When I use a brush, there is a bit of me in it and a bit of accident.
I like that: a bit of me and a bit of accident. The “piece of me” in meditation could be a kind of decision; a conscious orientation to the breath, or kindness, or remembering something I'm grateful for. Or it may be a decision to give some space for the gentle exploration of a difficulty. From there, things happen unpredictably, and I do my best to be present as it unfolds.
I paint moments. The fact that I don't know what it is doesn't matter. . . . If you realize an idea you had before, it's boring. The painting is so extraordinary all the time – I love seeing it unfold before my eyes.
Like Le Brun, my favorite gesture in painting is the simple vertical line, like an exhalation, and it will be repeated, again and again, building a continuity of presence.
You can create anything from your imagination – you can choose joy, unless it bothers you.
Mindfulness has a mirror aspect, an objectivity that can appear cold and detached. Perhaps that's why it fits in well with our modern culture, which is characterized by cynicism about anything religious or overtly positive. But isn't joy what we secretly long for? Try smiling the next time you meditate.
Worst of all is the beautiful passage of paint. The beautiful piece must go. The moment I let go, I begin to say what I really mean.
I kinda know what he's referring to here: clinging to a precious little nook can interfere with the direction the painting or meditation wants to take. But I also think it's okay to celebrate successes in the process. The layers of the artwork are created by making choices: keep or enhance what you like and paint over what seems detrimental. And the traces of these unwanted elements are important, they are what give a richness of texture, a gritty vitality.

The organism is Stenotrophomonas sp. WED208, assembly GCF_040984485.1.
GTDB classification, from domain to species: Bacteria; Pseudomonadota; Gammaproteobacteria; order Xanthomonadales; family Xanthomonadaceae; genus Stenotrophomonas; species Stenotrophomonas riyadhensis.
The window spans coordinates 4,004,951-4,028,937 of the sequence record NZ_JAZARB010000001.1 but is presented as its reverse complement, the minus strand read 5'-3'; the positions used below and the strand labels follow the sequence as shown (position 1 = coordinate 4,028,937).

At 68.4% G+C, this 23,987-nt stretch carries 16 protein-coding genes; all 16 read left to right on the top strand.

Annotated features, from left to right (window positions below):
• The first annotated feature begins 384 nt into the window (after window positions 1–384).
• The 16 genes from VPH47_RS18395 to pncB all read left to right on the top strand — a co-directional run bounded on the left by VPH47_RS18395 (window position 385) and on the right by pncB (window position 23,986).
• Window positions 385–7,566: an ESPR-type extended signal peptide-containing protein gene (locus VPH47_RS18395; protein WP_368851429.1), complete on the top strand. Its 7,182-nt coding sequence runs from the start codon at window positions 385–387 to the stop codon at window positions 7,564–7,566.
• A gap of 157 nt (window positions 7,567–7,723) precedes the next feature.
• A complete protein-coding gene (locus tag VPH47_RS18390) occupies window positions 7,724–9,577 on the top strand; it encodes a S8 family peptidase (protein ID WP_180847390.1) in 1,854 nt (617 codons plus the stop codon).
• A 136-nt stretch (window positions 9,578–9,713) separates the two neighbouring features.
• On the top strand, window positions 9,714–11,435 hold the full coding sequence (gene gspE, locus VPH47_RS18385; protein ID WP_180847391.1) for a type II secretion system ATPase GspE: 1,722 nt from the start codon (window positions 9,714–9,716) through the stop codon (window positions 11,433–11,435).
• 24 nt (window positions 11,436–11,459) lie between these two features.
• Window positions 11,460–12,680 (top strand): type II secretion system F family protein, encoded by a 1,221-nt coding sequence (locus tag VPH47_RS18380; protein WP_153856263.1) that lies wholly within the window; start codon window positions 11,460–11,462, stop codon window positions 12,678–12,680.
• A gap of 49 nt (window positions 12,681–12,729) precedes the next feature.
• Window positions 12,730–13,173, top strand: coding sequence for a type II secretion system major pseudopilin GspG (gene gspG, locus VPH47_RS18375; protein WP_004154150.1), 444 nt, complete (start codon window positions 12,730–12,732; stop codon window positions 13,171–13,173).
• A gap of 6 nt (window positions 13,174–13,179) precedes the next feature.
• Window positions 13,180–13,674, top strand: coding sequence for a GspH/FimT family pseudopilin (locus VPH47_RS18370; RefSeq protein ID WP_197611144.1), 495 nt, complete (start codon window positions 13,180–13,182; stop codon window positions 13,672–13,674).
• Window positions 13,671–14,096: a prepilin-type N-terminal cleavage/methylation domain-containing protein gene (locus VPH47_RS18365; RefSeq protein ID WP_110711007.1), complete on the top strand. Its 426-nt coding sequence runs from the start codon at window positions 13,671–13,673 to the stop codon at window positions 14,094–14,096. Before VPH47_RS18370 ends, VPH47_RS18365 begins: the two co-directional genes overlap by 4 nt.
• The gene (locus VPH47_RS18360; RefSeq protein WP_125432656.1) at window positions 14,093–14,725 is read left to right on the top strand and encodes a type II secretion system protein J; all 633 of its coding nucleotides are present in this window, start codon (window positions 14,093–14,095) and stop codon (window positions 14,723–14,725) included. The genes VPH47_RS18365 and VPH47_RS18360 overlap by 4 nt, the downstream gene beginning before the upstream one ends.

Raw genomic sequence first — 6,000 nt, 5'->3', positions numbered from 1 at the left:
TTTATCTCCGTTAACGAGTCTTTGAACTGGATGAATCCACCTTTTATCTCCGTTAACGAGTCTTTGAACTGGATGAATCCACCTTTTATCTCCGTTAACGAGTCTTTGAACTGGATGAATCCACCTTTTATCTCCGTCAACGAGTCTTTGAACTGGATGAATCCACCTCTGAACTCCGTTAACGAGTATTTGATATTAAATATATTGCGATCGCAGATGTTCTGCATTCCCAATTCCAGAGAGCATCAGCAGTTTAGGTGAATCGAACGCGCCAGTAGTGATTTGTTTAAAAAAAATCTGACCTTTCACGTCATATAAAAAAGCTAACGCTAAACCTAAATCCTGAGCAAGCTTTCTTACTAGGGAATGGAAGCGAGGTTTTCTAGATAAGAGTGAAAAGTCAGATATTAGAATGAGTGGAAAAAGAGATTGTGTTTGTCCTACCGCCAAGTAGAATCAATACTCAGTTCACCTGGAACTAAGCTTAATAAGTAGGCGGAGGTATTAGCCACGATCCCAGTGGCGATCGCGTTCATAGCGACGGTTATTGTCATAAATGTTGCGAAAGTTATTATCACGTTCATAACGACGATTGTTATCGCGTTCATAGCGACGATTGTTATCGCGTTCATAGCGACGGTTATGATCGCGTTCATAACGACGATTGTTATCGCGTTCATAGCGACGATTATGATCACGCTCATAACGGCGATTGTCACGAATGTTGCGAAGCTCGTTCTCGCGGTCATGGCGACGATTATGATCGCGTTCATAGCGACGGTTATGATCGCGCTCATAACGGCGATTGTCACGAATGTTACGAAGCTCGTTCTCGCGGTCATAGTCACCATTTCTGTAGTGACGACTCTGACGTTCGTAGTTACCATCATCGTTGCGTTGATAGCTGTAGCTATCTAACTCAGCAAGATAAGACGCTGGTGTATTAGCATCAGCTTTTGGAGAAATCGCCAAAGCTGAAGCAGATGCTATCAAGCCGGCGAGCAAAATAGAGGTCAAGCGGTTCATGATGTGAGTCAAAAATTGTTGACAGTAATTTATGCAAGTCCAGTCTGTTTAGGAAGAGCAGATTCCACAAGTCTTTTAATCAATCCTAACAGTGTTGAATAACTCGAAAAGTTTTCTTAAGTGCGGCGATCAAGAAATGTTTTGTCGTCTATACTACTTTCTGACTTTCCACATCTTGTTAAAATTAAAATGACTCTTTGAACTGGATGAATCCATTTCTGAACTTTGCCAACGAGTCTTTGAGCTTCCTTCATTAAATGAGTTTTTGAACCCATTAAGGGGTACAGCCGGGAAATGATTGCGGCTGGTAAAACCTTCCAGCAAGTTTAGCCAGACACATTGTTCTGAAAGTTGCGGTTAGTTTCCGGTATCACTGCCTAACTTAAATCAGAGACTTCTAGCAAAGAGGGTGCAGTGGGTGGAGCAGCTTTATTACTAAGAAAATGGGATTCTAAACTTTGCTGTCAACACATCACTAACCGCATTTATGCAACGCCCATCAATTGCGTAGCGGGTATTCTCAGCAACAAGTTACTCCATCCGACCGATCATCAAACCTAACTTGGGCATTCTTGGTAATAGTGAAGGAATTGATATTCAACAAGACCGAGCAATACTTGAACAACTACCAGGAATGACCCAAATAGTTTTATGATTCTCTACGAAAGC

What must go, both in artistic creation, writing, meditation or any other creative activity, is the attachment to a result which is reflected on "me". Le Brun's work communicates this spirit of freedom and risk-taking, of openness to the unknown. It says something interesting and insightful about the endpoint of a painting; he will ask himself the question:
Is painting independent of me?
At some point in the meditation it sometimes becomes clear that nothing more needs to be done; "you" can rest. We can then let the spontaneous play of appearances unfold. The great eighth-century Buddhist master Padmasambhava put it this way: “Like clouds in the atmosphere that are self-generating and self-liberating, you should look at your own mind to see whether it is so or not. (Padmasambhava, et al.)
. . . If they're fit to leave the studio, if they're ready to go, that's a good feeling.
Likewise, it's a good feeling to end a meditation – or an article – as a gift to the world, independent of “me”.
* All quotes are my transcriptions of Christopher Le Brun's comments in the films on his website. They may not be 100% accurate.